If it is the case that Western economies are sending low skill, low wage jobs to poorer Countries or replacing them with machines, what sense does it make to encourage the people who would do those jobs in their home Countries to come to those Western economies that the jobs have left?

    What will they do when they get here?

    And isn’t that exactly the current problem with unmanaged immigration into UK and Europe?

  10. Further point. People move to places where they expect to be better off. Mostly that means moving from poor areas to rich ones.
    Free movement between Britain and the US would result in a net flow into the US, probably mostly involving poorer people and recent immigrants.
    So we loose a lot of people with low skills and little attachment to the country.
    OTOH a free movement deal with a poor country results in us importing people with low usable skills and little attachment to the country.

  11. PF:

    Well put. Romanian’s on street corners shouting ‘Beeg Isshu!’, or working in dodgy car washes, don’t bring much to the UK’s party.

    Bravefart: That toilet test would eliminate quite a few white Frenchies, too. But then wogs and Calais and all that.
    (Apologies to monoi and Hedgehog.)

  12. Steady on, the Eastern European car wash, at around 15 quid for the full inside and out is a great step forward.

    I was mostly too puritanical to spend 5 quid or so on a regular car wash, but 15 on a valet is awesome.

    There may be an economic lesson here also. The ability of capitalism to find new things to sell? Something like that.

  13. Jack C

    I was referring to “balance” and the bigger picture effects and consequences otherwise as much as anything?

  14. PF,
    I agree with your wider point.

    Free movement between two wildly different economies is bound to cause issues, as the richer economy will suck in the other’s talent (and often under-use that talent).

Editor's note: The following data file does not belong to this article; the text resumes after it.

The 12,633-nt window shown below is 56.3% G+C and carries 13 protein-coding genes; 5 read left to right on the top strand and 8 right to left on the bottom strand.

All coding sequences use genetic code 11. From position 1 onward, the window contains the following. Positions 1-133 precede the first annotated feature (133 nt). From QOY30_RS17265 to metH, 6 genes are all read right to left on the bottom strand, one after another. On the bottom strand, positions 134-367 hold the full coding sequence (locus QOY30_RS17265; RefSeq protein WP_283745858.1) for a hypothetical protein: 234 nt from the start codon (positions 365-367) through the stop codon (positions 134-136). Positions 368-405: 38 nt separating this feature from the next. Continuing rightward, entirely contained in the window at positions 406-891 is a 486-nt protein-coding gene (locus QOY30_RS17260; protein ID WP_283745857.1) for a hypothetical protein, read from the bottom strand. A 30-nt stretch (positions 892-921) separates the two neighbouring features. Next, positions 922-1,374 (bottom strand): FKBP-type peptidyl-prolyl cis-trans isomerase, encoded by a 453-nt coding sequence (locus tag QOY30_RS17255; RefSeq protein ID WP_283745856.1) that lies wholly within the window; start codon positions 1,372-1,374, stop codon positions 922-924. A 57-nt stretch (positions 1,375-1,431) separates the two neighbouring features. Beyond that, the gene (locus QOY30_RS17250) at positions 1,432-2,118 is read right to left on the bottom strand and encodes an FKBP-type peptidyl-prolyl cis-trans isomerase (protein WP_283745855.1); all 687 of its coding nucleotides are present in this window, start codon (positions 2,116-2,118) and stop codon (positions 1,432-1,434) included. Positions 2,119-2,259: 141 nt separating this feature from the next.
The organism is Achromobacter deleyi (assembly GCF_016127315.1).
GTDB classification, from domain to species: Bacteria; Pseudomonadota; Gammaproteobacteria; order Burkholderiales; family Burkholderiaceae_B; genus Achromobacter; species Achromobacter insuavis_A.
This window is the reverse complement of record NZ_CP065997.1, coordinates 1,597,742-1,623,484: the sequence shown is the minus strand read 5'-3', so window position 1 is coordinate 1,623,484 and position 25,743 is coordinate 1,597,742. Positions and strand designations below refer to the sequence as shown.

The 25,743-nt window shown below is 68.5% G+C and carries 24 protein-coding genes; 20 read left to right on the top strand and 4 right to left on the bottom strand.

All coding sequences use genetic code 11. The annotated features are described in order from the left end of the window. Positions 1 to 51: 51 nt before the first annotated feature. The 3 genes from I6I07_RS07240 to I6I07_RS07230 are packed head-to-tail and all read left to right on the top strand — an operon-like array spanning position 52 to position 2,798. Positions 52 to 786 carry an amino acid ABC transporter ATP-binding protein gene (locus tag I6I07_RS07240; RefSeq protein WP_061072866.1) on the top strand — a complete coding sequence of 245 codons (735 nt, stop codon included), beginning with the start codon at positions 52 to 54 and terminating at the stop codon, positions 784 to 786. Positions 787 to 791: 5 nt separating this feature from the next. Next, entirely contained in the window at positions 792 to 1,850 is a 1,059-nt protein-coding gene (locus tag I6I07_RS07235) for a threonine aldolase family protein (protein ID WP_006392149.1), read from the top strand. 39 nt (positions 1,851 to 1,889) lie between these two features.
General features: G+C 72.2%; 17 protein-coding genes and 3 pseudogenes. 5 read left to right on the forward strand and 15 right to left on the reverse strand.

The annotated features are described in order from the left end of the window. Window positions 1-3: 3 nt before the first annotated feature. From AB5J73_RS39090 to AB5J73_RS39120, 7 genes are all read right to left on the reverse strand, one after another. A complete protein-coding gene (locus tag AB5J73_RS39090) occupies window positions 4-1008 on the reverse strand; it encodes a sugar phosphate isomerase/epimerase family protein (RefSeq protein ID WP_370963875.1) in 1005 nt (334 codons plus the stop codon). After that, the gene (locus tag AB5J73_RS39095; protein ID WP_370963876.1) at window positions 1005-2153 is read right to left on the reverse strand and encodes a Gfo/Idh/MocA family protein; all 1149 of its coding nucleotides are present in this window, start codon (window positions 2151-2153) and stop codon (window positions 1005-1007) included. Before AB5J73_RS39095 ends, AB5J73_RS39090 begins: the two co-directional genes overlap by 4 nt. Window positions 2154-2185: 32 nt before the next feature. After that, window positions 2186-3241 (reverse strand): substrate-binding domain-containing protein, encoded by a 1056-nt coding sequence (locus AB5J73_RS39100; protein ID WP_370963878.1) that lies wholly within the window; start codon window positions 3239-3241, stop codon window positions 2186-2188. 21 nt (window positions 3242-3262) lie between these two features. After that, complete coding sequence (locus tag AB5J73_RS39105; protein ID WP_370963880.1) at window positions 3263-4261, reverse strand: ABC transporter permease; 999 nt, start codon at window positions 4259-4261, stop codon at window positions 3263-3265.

It’s a win in some ways, but certainly not in all.

  15. It’s strange how free movement has caused population reduction in LAT & LIT but not in free market EST. The depopulation of Liverpool and to some extent Glasgow in the late 1970s/early 80s seems connected to the very non-free market local economy.
    The majority on here seem to think it’s the different income level that drives the wrong sort of immigration to the UK. I differ, it’s different levels of freedom, and propose a test – find the three poorest free market economies which are similar in freedoms to the UK ( currently Chile, Taiwan, Mauritius based on the heritage foundation rankings ) and agree a free trade and movement deal. Then test the outcomes. If it goes badly, at least we’ll have done the rest of the world a favour by increasing human knowledge of how migrations flows are driven. If it goes well, then we da boss!

  16. The Inimitable Steve

    Steady on, the Eastern European car wash, at around 15 quid for the full inside and out is a great step forward.

    It might be, Jack, if we weren’t on the hook for housing benefit, child support, NHS treatment, etc. for the entire clan.

    SE – Yarp. I’ve met some wonderfully talented Indian IT blokes but they’re very much in a minority.

  17. A small number of arrivals is fine.

    Vast–ie unlimited in practice if not in BluLab theory–is fucking not fine.

    Huge numbers of surly, clannish, low IQ EE farm labourers is not OK. Legions of RoP rapers and SS African criminals, non-working drones, witchcraft believers and the generally shiftless and lawless of 5 continents is not OK esp if we are subsidising their in-country (ours that is) breeding program.

    The scum of the left are trying to confuse the issue between modest numbers of the entrepreneurial and hard-working from overseas and the mass of dross such as are now infesting the continent.

  18. Jack C

    “Steady on, the Eastern European car wash, at around 15 quid for the full inside and out is a great step forward.”

    Up to a point. When I recently went to one, the Romanians tried to prevent me leaving after I declined the offered price. They insisted that my Audi Q3 was a very large car, so the charge for a basic wash was £10. I revved up and drove through them. Also, many such car washes are used to launder money from drugs and prostitution.

  19. Steve,

    Hadn’t got much of an opinion on them until the previous project, where there were about 80 of them. Two of whom I would employ if I was the decision maker (and the skill sets were appropriate.)

    The rest? Horrid misogyny, rigid hierarchicalism, disgusting toilet habits (and I’ve been to the loos in pubs in Newquay!) and a suspicious lack of any appreciable skill.